Proper brushing is essential for cleaning teeth and gums effectively. Use a toothbrush with soft, nylon, round-ended bristles that will not scratch and irritate teeth or damage gums.
Place bristles along the gumline at a 45-degree angle. Bristles should contact both the tooth surface and the gumline.
Gently brush the outer tooth surfaces of 2-3 teeth using a vibrating back & forth rolling motion. Move brush to the next group of 2-3 teeth and repeat.
Maintain a 45-degree angle with bristles contacting the tooth surface and gumline. Gently brush using back, forth, and rolling motion along all of the inner tooth surfaces.
Tilt brush vertically behind the front teeth. Make several up & down strokes using the front half of the brush.
Place the brush against the biting surface of the teeth & use a gentle back & forth scrubbing motion. Brush the tongue from back to front to remove odor-producing bacteria.
Remember to replace your toothbrush every three to four months. Researchers have established that thousands of microbes grow on toothbrush bristles and handles. Most are harmless, but others can cause cold and flu viruses, the herpes virus that causes cold sores, and bacteria that can cause periodontal infections.
Flossing is an essential part of the tooth-cleaning process because it removes plaque from between teeth and at the gumline, where periodontal disease often begins. If you find using floss awkward or difficult, ask your dental hygienist about the variety of dental floss holders or interdental cleaning devices that are available.
Wind 18" of floss around middle fingers of each hand. Pinch floss between thumbs and index fingers, leaving a 1"- 2" length in between. Use thumbs to direct floss between upper teeth.
Keep a 1" - 2" length of floss taut between fingers. Use index fingers to guide floss between contacts of the lower teeth.
Gently guide floss between the teeth by using a zig-zag motion. Do not snap floss between your teeth. Contour floss around the side of the tooth.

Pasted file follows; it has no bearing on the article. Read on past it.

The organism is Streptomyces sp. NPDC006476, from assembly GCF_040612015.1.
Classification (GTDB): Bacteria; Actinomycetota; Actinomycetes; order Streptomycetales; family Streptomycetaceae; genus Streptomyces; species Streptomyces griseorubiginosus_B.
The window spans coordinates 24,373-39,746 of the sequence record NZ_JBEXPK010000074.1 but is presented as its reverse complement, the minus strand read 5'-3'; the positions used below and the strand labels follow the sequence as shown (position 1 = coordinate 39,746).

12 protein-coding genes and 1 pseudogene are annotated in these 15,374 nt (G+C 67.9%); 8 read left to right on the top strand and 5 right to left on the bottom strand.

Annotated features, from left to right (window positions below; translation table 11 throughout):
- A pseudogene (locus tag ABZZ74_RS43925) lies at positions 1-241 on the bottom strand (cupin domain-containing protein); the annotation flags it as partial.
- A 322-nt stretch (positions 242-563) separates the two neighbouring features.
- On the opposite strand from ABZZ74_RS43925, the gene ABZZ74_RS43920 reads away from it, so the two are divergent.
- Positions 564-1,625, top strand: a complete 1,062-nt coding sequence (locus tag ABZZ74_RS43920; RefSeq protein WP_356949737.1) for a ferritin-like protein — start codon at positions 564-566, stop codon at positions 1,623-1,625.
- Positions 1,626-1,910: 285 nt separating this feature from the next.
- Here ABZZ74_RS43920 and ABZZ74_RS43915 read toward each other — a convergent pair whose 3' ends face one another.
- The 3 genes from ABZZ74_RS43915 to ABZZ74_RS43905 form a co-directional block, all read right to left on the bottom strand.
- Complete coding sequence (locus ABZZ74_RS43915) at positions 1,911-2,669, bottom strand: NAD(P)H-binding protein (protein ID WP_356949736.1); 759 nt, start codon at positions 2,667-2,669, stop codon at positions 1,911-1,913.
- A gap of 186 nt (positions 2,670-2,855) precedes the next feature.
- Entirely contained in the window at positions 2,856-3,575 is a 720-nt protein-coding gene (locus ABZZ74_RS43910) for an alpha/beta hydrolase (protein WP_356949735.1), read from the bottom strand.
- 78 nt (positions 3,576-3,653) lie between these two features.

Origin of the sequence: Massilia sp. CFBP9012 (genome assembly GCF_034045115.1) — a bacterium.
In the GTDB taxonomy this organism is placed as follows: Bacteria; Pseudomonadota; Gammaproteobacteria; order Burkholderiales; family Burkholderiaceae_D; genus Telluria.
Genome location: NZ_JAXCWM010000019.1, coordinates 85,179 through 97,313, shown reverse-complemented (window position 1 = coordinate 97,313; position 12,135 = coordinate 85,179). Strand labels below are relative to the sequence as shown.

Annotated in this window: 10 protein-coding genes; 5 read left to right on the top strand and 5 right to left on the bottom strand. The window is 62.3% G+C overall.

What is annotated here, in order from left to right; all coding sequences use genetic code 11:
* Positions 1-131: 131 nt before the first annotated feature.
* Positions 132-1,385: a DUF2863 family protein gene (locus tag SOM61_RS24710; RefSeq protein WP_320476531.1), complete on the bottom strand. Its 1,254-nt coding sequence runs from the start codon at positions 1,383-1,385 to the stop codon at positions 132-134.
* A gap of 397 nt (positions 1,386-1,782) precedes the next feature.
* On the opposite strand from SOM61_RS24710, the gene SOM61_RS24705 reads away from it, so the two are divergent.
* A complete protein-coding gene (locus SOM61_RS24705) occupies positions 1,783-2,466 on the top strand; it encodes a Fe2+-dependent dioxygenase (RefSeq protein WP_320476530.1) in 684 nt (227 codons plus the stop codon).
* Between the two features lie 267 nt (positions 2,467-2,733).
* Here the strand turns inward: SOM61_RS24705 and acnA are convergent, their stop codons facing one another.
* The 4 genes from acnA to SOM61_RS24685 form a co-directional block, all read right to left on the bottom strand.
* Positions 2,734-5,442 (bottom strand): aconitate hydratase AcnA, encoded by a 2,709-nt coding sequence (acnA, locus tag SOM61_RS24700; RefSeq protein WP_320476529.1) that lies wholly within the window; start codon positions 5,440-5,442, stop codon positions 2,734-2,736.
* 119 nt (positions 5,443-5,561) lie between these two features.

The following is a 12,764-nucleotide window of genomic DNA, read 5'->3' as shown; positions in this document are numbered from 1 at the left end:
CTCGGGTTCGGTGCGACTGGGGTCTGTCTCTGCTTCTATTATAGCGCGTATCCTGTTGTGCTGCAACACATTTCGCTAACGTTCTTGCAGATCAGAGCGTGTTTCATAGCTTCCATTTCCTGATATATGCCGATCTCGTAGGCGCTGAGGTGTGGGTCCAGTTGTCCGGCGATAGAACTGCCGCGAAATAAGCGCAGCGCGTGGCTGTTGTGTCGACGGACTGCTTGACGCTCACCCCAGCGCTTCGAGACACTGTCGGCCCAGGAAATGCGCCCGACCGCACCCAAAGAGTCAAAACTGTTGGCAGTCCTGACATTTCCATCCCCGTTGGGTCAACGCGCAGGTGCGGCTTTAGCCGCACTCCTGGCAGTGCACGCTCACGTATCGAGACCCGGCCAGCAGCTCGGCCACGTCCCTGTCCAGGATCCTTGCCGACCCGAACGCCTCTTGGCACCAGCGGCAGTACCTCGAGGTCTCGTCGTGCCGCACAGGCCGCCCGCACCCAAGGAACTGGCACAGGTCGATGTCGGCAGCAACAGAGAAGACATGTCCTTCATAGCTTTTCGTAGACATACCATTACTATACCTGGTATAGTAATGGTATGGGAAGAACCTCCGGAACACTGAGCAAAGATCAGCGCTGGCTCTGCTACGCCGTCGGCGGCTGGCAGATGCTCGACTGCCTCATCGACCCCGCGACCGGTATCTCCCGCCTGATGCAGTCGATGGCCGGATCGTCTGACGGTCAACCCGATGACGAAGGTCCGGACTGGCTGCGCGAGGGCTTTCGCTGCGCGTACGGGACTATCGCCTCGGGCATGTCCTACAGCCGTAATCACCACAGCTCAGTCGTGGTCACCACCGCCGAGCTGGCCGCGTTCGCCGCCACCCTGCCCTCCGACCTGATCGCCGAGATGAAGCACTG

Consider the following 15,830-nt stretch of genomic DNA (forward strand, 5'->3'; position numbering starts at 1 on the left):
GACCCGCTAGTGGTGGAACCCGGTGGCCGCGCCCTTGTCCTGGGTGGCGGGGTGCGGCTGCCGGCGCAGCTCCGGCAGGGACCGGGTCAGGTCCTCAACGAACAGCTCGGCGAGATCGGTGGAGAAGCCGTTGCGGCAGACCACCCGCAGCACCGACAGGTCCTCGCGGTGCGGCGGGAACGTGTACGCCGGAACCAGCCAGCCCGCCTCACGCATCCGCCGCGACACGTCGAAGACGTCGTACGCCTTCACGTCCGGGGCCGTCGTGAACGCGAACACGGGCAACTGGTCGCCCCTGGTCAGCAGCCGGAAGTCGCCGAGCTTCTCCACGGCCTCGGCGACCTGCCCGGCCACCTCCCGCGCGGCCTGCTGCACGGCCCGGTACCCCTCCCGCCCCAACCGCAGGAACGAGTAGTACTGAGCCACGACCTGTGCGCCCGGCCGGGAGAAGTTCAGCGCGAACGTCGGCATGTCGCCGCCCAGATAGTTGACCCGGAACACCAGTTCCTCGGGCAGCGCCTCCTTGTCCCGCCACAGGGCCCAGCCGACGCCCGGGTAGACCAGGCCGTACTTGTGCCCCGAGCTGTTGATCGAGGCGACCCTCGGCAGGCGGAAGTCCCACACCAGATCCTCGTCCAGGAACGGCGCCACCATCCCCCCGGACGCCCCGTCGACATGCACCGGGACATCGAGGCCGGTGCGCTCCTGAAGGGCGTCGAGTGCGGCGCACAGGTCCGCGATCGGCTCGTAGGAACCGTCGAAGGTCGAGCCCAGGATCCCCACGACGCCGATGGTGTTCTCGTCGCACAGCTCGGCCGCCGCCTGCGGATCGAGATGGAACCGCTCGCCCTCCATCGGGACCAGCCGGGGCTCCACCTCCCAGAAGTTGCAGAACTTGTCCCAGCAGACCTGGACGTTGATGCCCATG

Slide floss up and down against the tooth surface and under the gumline. Floss each tooth thoroughly with a clean section of floss.
DENTAL HYGIENE WITH IMPLANTS
Congratulations on your choice to improve your health, comfort, appearance and chewing ability through dental implant therapy. Remember though, you'll want to take optimum care of your implant supported teeth. And that means special attention with the right oral hygiene products.
Generally speaking, dental implants need the same conscientious care that natural teeth need. Because of their special shape and location regular brushing and flossing may need to be supplemented. For that reason there are a number of oral hygiene systems on the market designed to make your job easy.
Many times a cordless electric toothbrush will be recommended. Some manufactures provide small round brush tips or heads which make cleaning the implant posts easier. Implant posts are where the teeth or other structures attach to the implant . If you use a standard brush, take extra care to clean in and around all implant posts.
Oral irrigators have been shown to be effective in reducing plaque acclumulation around natural teeth and implants. Your dentist or hygienist may also suggest you use a special mouth rinse.
Good implant hygiene includes daily flossing. If your implant supported teeth stand alone, that is, are not attached to adjacent teeth or implant posts, standard flossing methods are just fine. However, many times several teeth may be attached together to form an implant supported "bridge" or several implants may support a special "bar" to which teeth are attached. If this is the case you'll need additional help in flossing these areas.
"Floss threaders" are widely available where dental hygiene products are sold. Floss threaders help you introduce the floss under bridges and bars so these areas can be easily cleaned. Your dentist or hygienist may recommend a special "wide" floss for additional help in cleaning of your implants.
Interproximal brushes are special small dental brushes designed for cleaning "between" the teeth or implants. While not a replacement for dental floss they can offer additional help in cleaning these hard to reach areas. They are widely available and especially handy for those who find flossing difficult.
Remember, regular visits to your dentist or hygienist for professional cleaning and implant maintenance is mandatory to protect your investment.